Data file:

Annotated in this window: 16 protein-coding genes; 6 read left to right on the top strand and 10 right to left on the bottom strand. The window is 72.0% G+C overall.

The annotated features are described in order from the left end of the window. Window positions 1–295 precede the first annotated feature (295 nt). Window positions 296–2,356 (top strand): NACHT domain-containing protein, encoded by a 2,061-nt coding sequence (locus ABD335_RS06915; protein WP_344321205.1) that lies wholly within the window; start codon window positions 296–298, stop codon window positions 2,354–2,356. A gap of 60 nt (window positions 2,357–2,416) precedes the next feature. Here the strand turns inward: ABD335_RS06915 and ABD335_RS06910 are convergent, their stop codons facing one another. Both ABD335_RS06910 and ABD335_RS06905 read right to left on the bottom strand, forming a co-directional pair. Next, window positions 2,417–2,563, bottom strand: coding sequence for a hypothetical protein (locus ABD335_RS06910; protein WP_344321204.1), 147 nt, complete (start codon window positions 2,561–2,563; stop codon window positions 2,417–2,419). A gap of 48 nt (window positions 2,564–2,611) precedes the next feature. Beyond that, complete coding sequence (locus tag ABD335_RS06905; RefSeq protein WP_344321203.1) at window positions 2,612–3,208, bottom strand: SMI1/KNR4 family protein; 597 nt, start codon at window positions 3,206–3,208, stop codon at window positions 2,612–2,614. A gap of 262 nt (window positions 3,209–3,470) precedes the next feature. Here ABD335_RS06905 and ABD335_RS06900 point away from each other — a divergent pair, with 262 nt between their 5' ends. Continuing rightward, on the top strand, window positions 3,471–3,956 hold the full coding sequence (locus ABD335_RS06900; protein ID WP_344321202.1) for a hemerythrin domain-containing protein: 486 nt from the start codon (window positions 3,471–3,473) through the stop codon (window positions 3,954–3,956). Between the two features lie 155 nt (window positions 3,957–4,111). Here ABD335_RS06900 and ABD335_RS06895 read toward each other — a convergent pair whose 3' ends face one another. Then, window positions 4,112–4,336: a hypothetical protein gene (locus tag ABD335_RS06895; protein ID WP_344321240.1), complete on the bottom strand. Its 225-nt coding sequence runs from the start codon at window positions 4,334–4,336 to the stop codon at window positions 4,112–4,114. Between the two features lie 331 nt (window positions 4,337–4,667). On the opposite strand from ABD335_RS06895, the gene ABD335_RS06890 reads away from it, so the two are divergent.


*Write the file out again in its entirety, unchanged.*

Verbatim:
Annotated in this window: 16 protein-coding genes; 6 read left to right on the top strand and 10 right to left on the bottom strand. The window is 72.0% G+C overall.

The annotated features are described in order from the left end of the window. Window positions 1–295 precede the first annotated feature (295 nt). Window positions 296–2,356 (top strand): NACHT domain-containing protein, encoded by a 2,061-nt coding sequence (locus ABD335_RS06915; protein WP_344321205.1) that lies wholly within the window; start codon window positions 296–298, stop codon window positions 2,354–2,356. A gap of 60 nt (window positions 2,357–2,416) precedes the next feature. Here the strand turns inward: ABD335_RS06915 and ABD335_RS06910 are convergent, their stop codons facing one another. Both ABD335_RS06910 and ABD335_RS06905 read right to left on the bottom strand, forming a co-directional pair. Next, window positions 2,417–2,563, bottom strand: coding sequence for a hypothetical protein (locus ABD335_RS06910; protein WP_344321204.1), 147 nt, complete (start codon window positions 2,561–2,563; stop codon window positions 2,417–2,419). A gap of 48 nt (window positions 2,564–2,611) precedes the next feature. Beyond that, complete coding sequence (locus tag ABD335_RS06905; RefSeq protein WP_344321203.1) at window positions 2,612–3,208, bottom strand: SMI1/KNR4 family protein; 597 nt, start codon at window positions 3,206–3,208, stop codon at window positions 2,612–2,614. A gap of 262 nt (window positions 3,209–3,470) precedes the next feature. Here ABD335_RS06905 and ABD335_RS06900 point away from each other — a divergent pair, with 262 nt between their 5' ends. Continuing rightward, on the top strand, window positions 3,471–3,956 hold the full coding sequence (locus ABD335_RS06900; protein ID WP_344321202.1) for a hemerythrin domain-containing protein: 486 nt from the start codon (window positions 3,471–3,473) through the stop codon (window positions 3,954–3,956). Between the two features lie 155 nt (window positions 3,957–4,111). Here ABD335_RS06900 and ABD335_RS06895 read toward each other — a convergent pair whose 3' ends face one another. Then, window positions 4,112–4,336: a hypothetical protein gene (locus tag ABD335_RS06895; protein ID WP_344321240.1), complete on the bottom strand. Its 225-nt coding sequence runs from the start codon at window positions 4,334–4,336 to the stop codon at window positions 4,112–4,114. Between the two features lie 331 nt (window positions 4,337–4,667). On the opposite strand from ABD335_RS06895, the gene ABD335_RS06890 reads away from it, so the two are divergent.